Tokyo Olympics 2020: A Virtual Destination Guide
It is early August 2021 and the biggest event on our TV screens is the much awaited Tokyo Olympic Games 2020.
No – this is not a typo. The games are a year late and now taking place without an audience to cheer the world-wide teams on. However, the teams are giving it their best shot and their families and national supporters are there in spirit if not body.
For most people around the world the Olympics is a televised event but the host country goes the extra mile to ensure that not only the athletes and the (now missing) visitors receive an exceptional welcome, but also ensure that the media coverage encourages viewers to pay a visit at a later date.
Japan is often portrayed as a mysterious destination, little understood by outsiders, but much has changed in the last fifty years as this amazing country has shot ahead in areas such as science, technology, education, health, finance, manufacturing and much more. The world has been in awe of the development of the motor industry and lightning fast trains, to mention just a few.
The main interest for most would-be visitors is, however, in the traditional culture and way of life. Old style values are still alive and well in many areas of daily life. Enter a store and you are welcomed by a gloved and bowing doorman. The assistants give you their undivided attention and compliment you on your choice. Your purchase is then delicately wrapped and ribboned and handed over with another bow.
Dining is another area of great celebration. Greetings are elaborate, choices wide and food is beautifully prepared. The presentation is almost too elegant to disturb and soon you are mesmerized by the sheer beauty and taste sensation of the freshly prepared plates. This is not eating to live, but living to eat.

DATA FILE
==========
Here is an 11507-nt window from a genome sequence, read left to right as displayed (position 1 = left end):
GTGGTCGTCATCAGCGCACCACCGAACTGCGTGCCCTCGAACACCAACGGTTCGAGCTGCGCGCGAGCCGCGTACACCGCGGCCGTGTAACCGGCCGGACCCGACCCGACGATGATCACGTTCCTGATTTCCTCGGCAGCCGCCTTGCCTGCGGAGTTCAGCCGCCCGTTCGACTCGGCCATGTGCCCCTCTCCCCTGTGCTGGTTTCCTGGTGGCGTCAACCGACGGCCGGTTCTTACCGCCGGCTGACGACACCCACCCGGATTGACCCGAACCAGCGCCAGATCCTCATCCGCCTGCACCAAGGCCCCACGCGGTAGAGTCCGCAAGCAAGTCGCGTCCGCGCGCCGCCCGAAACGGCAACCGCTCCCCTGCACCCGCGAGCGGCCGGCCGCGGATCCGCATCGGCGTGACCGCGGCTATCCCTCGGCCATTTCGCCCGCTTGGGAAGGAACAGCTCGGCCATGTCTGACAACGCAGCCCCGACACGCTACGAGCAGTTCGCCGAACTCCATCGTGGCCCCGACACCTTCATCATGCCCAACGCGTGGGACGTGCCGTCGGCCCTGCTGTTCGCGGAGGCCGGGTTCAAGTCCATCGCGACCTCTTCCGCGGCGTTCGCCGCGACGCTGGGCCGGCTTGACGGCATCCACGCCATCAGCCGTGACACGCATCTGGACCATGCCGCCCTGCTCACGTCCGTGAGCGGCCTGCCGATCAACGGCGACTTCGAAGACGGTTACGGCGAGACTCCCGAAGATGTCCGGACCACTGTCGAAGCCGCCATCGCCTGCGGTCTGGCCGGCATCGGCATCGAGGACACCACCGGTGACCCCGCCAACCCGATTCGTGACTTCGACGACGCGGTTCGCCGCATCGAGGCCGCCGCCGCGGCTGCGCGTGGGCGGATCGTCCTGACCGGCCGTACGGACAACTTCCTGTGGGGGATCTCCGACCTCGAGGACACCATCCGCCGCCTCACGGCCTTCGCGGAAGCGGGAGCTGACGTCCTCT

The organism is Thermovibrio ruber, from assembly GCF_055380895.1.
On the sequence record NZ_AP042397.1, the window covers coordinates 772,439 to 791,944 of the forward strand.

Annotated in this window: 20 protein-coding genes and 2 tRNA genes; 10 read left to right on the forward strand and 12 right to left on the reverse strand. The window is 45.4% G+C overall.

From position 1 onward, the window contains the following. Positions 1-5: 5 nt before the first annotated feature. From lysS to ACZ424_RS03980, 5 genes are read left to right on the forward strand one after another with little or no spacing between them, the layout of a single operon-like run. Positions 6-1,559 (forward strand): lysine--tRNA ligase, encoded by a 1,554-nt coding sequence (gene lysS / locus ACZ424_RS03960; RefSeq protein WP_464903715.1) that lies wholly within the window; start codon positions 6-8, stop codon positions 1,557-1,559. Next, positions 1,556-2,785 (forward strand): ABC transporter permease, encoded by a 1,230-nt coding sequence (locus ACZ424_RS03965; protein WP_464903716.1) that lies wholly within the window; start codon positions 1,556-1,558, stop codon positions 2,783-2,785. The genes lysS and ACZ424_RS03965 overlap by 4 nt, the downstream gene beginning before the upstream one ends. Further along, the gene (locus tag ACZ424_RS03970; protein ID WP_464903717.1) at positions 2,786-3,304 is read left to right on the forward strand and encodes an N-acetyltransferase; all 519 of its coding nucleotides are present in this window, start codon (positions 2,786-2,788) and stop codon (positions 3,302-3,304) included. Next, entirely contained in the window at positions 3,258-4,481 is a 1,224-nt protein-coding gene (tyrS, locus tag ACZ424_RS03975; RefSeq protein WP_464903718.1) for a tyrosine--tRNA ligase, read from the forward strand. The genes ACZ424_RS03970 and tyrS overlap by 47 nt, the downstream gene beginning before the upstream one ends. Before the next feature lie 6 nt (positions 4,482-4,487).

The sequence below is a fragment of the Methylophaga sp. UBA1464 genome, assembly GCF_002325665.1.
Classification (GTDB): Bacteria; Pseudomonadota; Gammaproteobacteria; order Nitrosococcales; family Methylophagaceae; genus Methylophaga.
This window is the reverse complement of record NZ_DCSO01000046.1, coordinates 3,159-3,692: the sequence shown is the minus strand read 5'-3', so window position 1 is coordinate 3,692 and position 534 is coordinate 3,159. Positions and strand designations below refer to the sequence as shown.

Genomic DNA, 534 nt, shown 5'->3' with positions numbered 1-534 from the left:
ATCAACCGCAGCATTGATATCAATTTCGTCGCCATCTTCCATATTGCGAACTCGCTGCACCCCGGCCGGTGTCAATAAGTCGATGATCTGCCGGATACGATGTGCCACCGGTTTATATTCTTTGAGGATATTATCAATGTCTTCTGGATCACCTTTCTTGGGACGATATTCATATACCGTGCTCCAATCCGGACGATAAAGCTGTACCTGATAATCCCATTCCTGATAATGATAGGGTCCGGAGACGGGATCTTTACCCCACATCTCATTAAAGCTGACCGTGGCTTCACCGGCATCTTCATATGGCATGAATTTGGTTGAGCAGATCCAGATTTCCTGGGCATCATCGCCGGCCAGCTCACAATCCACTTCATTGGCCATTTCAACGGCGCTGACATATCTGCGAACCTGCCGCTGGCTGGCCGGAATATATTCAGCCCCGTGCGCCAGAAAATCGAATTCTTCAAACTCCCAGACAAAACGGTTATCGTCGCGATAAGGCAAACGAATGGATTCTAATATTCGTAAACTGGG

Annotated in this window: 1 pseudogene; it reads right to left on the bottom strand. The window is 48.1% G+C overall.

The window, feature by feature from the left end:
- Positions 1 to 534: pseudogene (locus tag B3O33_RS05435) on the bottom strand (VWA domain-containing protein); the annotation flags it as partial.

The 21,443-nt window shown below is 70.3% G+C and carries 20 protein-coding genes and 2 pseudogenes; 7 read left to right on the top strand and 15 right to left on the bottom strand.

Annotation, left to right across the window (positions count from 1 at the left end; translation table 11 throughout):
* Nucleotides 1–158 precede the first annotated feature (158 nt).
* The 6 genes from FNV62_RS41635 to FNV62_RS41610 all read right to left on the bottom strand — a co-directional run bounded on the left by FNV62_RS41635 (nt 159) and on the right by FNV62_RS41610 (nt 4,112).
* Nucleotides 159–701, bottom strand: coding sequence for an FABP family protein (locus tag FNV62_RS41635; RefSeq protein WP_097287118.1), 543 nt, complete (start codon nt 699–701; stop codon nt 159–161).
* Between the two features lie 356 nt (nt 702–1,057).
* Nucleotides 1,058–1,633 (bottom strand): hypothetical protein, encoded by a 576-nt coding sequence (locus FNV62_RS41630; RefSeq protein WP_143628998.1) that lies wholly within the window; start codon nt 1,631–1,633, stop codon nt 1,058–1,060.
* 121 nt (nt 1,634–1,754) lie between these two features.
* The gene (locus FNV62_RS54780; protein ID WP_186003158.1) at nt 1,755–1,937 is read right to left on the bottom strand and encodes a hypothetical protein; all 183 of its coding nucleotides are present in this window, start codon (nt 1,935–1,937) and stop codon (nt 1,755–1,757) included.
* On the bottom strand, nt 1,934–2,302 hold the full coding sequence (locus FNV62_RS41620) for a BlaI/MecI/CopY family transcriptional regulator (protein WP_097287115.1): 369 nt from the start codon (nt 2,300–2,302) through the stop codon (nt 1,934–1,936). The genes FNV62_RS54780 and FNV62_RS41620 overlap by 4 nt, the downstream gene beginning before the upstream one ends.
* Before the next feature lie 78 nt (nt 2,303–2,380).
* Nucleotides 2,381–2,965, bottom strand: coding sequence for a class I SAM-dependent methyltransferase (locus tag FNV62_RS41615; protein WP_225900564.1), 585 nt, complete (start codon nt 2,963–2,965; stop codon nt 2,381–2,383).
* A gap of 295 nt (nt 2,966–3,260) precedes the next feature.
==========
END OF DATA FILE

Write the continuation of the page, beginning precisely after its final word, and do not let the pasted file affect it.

As the Olympics draw to a close you might find yourself drawn to visiting this amazing country which perches comfortably between ancient rites and modern technology. Here are the top five things to consider seeing when visiting Japan:
- Choose the time of your visit carefully – spring is a particularly beautiful time in Japan when the cherry trees are in bloom. Millions of them put on a spectacular show and the locals revel in this announcement of spring.
- Raid a 'hyaku yen’ (100 yen) store, a treasure trove of unusual, obscure, eccentric and practical items from Hello Kitty items to delicate porcelain tea-cups for the equivalent of just a few rand. But beware! You might splurge on a mountain of unusual goodies.
- Talking of mountains – why not take a whirlwind trip on the Shinkansen or bullet train to Mount Fuji, one of the most iconic sights in Japan. Stay in a traditional local inn or ryokan where you will be introduced to ancient hospitality rites with delectable food. Choose an inn with access to hot springs where you will learn to relax and revitalize yourself in waters with healing powers in an outdoor pool.
- Japan has no less than 200,000 festivals a year so you are sure to stumble onto one with locals in traditional dress and of course plenty of food and music to keep you mesmerized.
- Do not miss a visit to a Shinto shrine where the good karma is sure to relax you. Write a message on a small wooden block or ema and place it on the fence for good luck. Japanese Zen gardens are also places of peace and solitude where carefully placed rocks, water features, moss, carefully pruned trees and raked gravel come together to create harmony.
- Dine in a traditional sushi restaurant with a conveyor belt to deliver dishes created to perfection – washed down with warm sake wine.
There is of course so much more to do when you holiday in Japan, and the team at Thompsons is awaiting your call to make up the perfect itinerary for your holiday to this enchanting Far East destination. For other sporting event holidays browse our sports events travel page.